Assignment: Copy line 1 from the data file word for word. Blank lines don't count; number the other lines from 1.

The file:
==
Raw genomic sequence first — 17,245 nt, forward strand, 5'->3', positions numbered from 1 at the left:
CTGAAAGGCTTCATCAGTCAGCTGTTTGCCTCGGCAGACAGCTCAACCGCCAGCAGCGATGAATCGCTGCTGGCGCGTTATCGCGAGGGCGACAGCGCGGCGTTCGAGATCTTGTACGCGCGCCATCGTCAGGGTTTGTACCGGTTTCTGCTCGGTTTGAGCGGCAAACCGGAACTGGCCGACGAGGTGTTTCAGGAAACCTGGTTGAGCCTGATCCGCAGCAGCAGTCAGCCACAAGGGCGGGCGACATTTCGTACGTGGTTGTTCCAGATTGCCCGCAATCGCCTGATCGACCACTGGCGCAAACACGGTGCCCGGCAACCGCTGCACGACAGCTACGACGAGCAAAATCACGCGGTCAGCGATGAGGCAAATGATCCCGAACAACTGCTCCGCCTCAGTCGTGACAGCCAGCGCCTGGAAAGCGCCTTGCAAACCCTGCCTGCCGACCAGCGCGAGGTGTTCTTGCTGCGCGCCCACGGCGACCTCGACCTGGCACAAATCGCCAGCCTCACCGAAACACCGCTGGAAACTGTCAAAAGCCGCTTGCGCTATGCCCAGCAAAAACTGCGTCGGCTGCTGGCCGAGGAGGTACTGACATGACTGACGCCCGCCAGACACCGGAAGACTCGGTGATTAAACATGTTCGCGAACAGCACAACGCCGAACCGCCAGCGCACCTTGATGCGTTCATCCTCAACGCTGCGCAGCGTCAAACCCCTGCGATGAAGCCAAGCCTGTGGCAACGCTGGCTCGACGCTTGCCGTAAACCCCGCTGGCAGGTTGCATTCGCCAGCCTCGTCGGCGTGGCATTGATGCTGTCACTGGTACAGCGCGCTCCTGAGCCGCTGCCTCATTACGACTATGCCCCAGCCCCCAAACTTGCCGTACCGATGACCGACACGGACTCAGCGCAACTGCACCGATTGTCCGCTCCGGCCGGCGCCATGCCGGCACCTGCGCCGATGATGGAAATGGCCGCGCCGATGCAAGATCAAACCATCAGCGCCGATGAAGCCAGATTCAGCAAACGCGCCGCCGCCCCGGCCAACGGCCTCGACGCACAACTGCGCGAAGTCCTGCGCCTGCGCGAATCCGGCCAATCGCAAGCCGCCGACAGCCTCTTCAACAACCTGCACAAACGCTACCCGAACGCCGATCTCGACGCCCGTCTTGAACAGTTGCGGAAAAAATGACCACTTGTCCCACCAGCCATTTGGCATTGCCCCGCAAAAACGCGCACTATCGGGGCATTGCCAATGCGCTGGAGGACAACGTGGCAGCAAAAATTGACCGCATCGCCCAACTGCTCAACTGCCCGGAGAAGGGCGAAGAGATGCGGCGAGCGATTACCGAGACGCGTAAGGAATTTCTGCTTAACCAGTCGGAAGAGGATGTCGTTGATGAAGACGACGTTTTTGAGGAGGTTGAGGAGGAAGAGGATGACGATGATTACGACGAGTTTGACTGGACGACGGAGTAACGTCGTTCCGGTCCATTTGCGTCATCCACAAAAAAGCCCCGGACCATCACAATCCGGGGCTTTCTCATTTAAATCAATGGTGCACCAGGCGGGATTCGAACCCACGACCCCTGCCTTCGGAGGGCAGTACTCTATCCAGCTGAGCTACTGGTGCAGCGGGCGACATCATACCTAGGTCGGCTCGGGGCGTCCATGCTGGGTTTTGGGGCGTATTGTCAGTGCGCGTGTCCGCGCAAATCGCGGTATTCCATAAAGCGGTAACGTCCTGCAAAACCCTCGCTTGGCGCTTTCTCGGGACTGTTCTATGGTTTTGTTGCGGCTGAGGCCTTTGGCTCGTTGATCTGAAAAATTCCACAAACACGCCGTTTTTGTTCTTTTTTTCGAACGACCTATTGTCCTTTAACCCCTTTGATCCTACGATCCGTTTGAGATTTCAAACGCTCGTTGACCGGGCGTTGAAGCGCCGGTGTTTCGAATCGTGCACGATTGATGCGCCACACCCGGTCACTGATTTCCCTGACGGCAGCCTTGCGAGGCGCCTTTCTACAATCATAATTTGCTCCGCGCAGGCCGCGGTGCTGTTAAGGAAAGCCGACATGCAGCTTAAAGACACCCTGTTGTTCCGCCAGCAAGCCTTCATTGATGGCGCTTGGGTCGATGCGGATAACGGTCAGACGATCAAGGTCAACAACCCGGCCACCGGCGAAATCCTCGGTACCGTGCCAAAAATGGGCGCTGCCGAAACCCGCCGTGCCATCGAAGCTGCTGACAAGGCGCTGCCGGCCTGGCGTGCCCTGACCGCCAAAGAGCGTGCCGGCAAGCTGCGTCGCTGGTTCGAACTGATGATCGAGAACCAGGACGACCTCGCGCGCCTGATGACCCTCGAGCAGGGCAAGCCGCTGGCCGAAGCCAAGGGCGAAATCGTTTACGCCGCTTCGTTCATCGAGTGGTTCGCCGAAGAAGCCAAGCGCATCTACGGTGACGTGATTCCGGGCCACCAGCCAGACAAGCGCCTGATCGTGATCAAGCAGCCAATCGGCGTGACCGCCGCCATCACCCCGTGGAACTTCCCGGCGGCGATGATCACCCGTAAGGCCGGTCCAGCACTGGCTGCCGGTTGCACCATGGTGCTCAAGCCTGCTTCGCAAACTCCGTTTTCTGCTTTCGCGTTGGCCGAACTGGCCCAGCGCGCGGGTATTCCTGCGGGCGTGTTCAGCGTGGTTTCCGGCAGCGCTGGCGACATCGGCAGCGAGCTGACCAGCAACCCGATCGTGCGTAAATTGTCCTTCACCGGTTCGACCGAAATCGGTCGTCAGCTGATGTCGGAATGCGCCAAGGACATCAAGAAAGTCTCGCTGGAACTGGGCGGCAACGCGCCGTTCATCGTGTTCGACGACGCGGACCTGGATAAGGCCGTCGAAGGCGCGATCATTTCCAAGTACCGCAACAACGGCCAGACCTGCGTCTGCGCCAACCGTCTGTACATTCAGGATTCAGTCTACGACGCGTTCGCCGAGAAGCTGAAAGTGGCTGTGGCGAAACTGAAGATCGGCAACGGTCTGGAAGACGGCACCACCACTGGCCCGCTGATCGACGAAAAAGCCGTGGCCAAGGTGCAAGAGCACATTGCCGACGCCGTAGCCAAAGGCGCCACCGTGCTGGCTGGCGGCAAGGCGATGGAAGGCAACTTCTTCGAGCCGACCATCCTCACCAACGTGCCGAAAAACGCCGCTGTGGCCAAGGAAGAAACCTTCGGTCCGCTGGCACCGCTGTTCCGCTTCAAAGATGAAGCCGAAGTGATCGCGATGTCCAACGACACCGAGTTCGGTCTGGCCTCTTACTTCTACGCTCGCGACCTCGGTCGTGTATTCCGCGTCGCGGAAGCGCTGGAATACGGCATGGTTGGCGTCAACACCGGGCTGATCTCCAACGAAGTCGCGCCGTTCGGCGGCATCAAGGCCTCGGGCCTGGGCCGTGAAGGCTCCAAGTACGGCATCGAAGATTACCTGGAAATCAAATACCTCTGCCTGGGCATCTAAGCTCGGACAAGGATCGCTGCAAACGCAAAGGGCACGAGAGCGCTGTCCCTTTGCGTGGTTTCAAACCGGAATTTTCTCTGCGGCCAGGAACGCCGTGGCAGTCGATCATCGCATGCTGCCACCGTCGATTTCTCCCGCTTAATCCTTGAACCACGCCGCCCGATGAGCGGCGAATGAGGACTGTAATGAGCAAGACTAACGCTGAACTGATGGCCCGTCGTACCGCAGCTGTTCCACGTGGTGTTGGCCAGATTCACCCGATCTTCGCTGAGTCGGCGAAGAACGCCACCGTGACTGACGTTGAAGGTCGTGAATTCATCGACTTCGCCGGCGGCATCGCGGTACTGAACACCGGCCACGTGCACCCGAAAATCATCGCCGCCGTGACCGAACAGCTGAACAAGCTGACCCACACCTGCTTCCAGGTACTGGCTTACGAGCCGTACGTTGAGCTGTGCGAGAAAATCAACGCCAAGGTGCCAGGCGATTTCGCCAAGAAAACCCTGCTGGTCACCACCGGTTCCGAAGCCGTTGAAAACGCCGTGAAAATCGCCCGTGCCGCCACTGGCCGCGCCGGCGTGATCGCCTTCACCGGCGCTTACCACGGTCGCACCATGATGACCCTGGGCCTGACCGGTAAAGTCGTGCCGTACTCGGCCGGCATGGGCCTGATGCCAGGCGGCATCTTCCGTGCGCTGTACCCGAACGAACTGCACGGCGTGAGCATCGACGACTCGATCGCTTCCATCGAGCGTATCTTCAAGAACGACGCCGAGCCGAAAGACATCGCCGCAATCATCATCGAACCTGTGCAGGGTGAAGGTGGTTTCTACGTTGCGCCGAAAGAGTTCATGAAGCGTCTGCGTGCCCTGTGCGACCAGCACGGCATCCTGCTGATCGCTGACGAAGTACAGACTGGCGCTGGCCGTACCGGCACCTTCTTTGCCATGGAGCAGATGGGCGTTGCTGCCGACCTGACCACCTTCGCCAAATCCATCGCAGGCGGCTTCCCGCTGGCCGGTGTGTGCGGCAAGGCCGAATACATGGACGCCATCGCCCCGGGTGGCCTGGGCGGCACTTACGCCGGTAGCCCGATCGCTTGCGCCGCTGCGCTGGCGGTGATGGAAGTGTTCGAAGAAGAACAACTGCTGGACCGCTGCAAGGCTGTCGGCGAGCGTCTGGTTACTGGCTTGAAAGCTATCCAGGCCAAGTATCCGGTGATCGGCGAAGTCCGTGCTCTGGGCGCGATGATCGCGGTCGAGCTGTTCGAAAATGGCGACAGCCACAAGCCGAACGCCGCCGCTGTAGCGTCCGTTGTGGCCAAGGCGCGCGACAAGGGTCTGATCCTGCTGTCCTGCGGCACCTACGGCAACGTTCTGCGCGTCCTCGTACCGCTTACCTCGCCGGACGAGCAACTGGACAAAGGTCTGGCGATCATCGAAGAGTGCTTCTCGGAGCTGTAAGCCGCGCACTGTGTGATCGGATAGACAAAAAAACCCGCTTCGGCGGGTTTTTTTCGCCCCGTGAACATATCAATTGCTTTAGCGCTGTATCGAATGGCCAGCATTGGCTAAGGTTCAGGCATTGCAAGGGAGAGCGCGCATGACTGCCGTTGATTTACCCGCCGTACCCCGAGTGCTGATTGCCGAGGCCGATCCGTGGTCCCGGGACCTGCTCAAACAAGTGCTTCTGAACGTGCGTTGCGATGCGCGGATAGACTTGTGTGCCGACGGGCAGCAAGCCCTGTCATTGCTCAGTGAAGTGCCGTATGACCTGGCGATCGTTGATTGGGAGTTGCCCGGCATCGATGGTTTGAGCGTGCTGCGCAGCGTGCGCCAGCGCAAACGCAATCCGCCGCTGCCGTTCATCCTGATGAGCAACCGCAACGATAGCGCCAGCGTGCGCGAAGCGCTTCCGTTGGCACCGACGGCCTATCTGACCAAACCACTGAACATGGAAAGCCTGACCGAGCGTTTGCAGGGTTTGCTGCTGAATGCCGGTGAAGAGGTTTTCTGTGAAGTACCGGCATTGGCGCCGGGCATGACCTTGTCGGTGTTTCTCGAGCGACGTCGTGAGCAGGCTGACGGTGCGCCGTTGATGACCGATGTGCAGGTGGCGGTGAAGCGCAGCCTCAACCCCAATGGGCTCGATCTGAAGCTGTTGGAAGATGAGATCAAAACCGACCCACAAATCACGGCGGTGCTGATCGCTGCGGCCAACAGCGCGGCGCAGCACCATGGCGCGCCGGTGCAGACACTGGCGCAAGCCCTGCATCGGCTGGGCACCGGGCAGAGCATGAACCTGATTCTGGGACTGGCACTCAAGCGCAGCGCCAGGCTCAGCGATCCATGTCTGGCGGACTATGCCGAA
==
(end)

Raw genomic sequence first — 17,245 nt, forward strand, 5'->3', positions numbered from 1 at the left: